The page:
Lisa Caballero is on the board of SWTrails PDX, and was the chair of her neighborhood association's transportation committee. A proud graduate of the PBOT/PSU transportation class, she got interested in local transportation issues because of service cuts to her bus, the 51. Lisa has lived in Portland for 23 years and can be reached at lisacaballero853@gmail.com.

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David Hampsten
David Hampsten
1 month ago

Or pity those poor old Oregon public school districts, none of which follow city or county boundaries. (In ND, public school districts are part of municipal governments, including townships in rural areas, while in NC public school districts are run by each of the 100 counties in their budgets along with county courts and sheriffs.)

rick
rick
1 month ago

These places where multiple jurisdictions are located are so frustrating to get things done.

SW Scholls Ferry Road is owned by PBOT from Highway 26 to SW Raab Road. Then Multnomah County owns it from Raab Road to SW Thomas Street. Then PBOT owns it from SW Thomas Street to SW Raleighwood Lane. Then it goes from 35 mph to 30 mph as it goes past SW Raleighwood Lane in the Washington County line to basically the Fanno Creek bridge near Allen Boulevard. However, it is somehow 35 mph in an area from Allen Boulevard to SW Hall Boulevard with duplexes, apartments, condominiums, two public schools, two nearby parks, an assisted living facility, a fire station, and a Portland Parks-owned property of Red Tail golf course.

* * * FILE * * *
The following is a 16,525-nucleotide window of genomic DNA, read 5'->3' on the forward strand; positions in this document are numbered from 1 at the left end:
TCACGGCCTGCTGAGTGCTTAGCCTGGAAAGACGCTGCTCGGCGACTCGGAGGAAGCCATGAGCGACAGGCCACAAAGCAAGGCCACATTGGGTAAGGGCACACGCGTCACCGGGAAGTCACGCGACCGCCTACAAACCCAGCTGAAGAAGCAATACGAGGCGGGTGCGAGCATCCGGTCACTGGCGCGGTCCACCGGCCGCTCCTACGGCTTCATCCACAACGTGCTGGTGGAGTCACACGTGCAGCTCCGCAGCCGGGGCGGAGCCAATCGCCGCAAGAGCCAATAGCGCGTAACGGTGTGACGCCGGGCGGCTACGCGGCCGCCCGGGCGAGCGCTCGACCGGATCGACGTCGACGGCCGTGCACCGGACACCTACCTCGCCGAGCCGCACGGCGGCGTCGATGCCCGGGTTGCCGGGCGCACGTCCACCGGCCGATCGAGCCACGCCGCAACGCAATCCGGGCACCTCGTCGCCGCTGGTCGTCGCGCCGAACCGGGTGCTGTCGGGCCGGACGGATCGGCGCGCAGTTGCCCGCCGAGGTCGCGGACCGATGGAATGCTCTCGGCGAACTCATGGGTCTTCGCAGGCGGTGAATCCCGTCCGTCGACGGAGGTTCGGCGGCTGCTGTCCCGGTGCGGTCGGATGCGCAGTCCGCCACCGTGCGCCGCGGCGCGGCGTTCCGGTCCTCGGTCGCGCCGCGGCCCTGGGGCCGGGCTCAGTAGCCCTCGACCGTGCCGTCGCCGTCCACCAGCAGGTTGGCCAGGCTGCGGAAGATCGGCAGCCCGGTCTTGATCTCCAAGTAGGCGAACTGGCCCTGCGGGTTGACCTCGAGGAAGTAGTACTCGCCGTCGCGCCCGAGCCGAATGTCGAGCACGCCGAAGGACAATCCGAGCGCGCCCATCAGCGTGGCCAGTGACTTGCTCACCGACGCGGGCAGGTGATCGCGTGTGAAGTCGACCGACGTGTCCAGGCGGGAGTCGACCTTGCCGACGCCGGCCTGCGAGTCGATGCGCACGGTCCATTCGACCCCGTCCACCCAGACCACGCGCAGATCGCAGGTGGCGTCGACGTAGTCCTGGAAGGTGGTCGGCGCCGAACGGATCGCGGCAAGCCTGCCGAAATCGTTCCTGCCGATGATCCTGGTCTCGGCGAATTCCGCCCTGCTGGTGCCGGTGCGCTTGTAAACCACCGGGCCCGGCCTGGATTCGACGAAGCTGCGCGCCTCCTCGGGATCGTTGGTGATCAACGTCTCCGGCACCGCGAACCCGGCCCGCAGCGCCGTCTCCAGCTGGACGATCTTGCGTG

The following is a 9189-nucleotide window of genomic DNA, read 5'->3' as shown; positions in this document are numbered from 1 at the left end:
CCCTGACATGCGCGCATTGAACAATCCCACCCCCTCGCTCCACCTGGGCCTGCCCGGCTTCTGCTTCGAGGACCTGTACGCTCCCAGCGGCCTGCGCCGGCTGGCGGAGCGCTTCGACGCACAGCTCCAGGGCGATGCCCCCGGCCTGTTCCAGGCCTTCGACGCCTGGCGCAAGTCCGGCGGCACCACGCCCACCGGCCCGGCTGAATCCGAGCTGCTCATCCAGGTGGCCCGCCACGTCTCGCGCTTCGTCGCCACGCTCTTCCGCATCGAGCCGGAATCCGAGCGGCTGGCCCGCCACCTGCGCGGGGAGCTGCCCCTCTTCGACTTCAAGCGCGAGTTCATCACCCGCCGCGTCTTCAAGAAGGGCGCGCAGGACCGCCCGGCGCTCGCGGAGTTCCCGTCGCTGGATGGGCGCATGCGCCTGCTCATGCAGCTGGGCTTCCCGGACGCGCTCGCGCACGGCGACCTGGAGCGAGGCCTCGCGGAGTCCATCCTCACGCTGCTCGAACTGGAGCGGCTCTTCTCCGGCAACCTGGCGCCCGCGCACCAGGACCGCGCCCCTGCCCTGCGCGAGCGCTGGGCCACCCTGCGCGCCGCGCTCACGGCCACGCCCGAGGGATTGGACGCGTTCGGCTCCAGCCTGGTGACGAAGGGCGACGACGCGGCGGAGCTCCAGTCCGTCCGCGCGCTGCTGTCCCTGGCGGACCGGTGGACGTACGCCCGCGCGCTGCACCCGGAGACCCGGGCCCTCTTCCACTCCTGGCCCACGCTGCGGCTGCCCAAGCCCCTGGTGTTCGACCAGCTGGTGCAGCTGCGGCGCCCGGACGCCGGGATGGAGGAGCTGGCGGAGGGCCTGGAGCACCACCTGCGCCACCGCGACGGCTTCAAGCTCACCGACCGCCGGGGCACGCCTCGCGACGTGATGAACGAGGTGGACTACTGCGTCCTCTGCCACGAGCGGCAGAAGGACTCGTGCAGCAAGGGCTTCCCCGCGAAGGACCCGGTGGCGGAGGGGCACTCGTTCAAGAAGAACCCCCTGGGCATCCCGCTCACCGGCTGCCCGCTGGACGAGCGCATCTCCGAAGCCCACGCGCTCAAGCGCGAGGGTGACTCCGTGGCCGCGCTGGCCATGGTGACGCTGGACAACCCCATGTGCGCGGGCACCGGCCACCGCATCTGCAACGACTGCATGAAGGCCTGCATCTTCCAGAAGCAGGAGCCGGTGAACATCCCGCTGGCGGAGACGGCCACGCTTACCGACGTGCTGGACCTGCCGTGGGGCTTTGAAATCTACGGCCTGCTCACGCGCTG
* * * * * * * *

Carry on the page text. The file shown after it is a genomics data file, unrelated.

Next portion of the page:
ODOT owned SW Scholls Ferry Road until September, 1991 and gave / sold it to Washington County in Raleigh Hills and elsewhere. WashCo had the disrespect to remove a painted crosswalk in the 1990s where Scholls Ferry Road by SW Montclair Drive because the Beaverton School District and WashCo “agreed the
safest course of action was to remove the crosswalk” and take kids on a bus 100 feet to get across Scholls Ferry Road. Later this year, a crosswalk with flashing lights will finally get built so kids can cross the street to a school that was built in 1892.

Oddly, the section of SW Scholls Ferry Road has more street lamps per property than the Raleigh Hills area even though there are no apartments in the steep terrain in the Multnomah County or PBOT section.

Fred
Fred
1 month ago

How about some fresh thinking here: how about we take ALL transportation away from each little fiefdom and establish ONE UNIFIED transportation authority for the entire Portland metro area?

We can call it “Metro.”

David Hampsten
David Hampsten
1 month ago
Reply to  Fred

How about a statewide system and call it ODOT?

Wooster
Wooster
1 month ago

Someone told me once that long ago the State of Washington passed a law that all roadways (other than freeways and expressways) are under the authority of the local city/town jurisdiction if they’re within any city limits, even if the maintenance and ownership lies with the county or state. This seems like a clever way to at least have one agency that is mostly in charge of these kinds of decisions, even if they still have to consult with the owner and make sure it doesn’t mess up the asset condition. If it was done in Oregon, it would mean these County roads and all the ODOT orphan highways would be locally-controlled.